Homology directed repair (HDR) of replication-independent DNA double-strand breaks (DSBs) via homologous recombination repair (HRR) or single strand annealing (SSA) requires the activation of ATM followed by ATM-mediated phosphorylation of DNA repair proteins. ATM coordinates the recruitment of DNA repair and signaling proteins to DSBs and formation of the so-called ionizing radiation induced foci (IRIF). While IRIFs include chromatin regions kilobases away from the actual DSB, this Reactome pathway represents simplified foci and shows events that happen at the very ends of the broken DNA.
For both HRR and SSA to occur, the ends of the DNA DSB must be processed (resected) to generate lengthy 3' ssDNA tails, and the resulting ssDNA coated with RPA complexes, triggering ATR activation and signaling.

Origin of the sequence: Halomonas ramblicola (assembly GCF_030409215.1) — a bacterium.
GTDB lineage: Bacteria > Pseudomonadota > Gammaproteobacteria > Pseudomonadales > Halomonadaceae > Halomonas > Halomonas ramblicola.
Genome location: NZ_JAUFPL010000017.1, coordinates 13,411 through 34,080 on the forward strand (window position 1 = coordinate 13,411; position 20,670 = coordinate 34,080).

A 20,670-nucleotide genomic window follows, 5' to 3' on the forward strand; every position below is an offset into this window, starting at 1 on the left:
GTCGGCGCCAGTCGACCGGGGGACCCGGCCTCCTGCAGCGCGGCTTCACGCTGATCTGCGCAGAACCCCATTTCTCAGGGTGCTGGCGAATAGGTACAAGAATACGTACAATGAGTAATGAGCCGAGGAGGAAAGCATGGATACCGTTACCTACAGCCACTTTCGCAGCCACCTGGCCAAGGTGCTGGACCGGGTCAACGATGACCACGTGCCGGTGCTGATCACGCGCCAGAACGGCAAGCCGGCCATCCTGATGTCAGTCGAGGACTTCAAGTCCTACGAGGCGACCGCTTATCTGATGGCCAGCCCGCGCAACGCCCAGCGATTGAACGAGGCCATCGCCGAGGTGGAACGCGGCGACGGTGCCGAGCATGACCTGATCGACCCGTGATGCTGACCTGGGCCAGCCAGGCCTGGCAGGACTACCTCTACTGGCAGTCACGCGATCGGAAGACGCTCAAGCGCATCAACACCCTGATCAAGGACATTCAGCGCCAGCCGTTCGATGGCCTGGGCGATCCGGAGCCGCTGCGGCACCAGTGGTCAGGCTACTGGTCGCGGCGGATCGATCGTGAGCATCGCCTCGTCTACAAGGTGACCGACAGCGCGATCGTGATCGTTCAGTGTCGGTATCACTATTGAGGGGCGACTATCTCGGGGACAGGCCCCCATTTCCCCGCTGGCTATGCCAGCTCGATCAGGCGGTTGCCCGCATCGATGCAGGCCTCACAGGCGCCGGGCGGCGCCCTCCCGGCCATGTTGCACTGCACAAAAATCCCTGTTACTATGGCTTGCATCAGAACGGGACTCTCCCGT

After the resection step, BRCA2 and RAD51 trigger HRR, a very accurate process in which the 3'-ssDNA overhang invades a sister chromatid, base pairs with the complementary strand of the sister chromatid DNA duplex, creating a D-loop, and uses the complementary sister chromatid strand as a template for DNA repair synthesis that bridges the DSB.
The SSA is triggered when 3'-ssDNA overhangs created in the resection step contain highly homologous direct repeats. In a process involving RAD52, the direct repeats in each 3'-ssDNA overhang become annealed, the unannealed 3'-flaps excised, and structures then processed by DNA repair synthesis. SSA results in the loss of one of the annealed repeats and the DNA sequence between the two repeats. Therefore, SSA is error-prone and is probably used as a backup for HRR, with RAD52 loss-of-function mutations being synthetically lethal with mutations in HRR genes, such as BRCA2 (reviewed by Ciccia and Elledge 2010).